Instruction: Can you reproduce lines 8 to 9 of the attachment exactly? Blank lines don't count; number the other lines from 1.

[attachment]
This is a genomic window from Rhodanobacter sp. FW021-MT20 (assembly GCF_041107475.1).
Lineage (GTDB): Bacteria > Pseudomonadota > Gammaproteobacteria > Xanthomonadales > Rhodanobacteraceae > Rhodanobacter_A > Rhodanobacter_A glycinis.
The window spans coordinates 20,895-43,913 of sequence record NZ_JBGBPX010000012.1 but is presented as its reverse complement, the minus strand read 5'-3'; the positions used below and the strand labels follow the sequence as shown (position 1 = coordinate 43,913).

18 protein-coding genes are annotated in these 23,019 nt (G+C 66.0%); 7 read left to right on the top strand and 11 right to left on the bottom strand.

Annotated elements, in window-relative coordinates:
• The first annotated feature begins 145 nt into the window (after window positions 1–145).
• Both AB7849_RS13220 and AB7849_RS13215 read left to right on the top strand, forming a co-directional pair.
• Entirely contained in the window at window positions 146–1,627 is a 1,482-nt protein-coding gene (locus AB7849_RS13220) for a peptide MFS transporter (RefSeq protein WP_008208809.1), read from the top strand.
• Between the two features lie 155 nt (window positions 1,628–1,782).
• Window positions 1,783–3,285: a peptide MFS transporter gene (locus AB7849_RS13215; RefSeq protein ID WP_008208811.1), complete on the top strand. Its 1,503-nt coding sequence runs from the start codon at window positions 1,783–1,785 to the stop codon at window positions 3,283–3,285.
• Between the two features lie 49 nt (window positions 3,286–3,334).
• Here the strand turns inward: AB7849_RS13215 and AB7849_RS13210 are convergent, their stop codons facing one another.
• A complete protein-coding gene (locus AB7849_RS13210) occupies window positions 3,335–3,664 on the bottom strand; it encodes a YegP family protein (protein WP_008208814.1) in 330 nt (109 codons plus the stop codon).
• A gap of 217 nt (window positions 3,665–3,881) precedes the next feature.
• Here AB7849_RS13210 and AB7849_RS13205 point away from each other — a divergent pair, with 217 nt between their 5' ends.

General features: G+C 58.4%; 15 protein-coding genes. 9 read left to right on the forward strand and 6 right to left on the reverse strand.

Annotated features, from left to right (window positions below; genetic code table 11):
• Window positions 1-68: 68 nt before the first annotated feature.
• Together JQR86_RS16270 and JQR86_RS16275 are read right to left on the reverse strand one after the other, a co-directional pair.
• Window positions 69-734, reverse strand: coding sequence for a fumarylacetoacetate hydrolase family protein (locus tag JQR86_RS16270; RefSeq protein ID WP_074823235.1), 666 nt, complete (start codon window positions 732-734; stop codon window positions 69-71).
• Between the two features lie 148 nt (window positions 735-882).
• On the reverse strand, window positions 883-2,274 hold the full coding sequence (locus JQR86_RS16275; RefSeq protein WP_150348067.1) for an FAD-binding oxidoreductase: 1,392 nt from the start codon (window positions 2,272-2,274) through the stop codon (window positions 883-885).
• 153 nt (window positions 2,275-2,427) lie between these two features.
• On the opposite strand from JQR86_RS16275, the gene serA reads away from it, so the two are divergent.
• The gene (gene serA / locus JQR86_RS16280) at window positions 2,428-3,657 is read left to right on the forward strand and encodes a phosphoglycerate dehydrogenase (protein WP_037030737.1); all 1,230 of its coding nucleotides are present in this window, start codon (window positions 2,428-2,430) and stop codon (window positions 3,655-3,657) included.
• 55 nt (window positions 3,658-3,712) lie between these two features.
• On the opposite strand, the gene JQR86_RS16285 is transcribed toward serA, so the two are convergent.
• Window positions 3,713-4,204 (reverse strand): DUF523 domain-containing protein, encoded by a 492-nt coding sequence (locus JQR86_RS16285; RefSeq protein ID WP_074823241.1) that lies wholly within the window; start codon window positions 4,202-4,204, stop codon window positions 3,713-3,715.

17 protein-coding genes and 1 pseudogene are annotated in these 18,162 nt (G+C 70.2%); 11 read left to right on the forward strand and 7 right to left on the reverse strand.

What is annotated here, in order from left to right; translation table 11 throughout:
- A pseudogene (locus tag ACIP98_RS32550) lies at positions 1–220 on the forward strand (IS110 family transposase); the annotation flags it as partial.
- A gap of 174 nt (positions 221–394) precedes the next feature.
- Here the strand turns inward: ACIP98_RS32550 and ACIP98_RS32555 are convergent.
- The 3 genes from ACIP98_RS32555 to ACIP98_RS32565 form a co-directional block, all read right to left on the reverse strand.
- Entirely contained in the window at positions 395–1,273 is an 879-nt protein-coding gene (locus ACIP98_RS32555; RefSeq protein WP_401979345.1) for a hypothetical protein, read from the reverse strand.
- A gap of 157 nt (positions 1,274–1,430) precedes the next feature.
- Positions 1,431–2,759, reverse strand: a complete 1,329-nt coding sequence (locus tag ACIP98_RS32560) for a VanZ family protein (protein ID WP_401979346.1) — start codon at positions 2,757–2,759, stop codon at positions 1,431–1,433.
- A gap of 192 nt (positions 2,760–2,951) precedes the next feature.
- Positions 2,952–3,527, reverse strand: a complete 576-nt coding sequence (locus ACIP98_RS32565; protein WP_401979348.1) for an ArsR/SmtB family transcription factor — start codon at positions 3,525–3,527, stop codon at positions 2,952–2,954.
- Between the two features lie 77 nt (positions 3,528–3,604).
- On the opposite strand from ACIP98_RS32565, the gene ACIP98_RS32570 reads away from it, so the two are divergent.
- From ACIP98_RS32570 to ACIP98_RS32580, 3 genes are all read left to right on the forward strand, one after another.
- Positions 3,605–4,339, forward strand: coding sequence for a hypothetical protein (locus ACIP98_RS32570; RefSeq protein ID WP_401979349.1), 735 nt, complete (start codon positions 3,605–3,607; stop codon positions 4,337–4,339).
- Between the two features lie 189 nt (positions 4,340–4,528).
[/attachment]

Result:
• Entirely contained in the window at window positions 146–1,627 is a 1,482-nt protein-coding gene (locus AB7849_RS13220) for a peptide MFS transporter (RefSeq protein WP_008208809.1), read from the top strand.
• Between the two features lie 155 nt (window positions 1,628–1,782).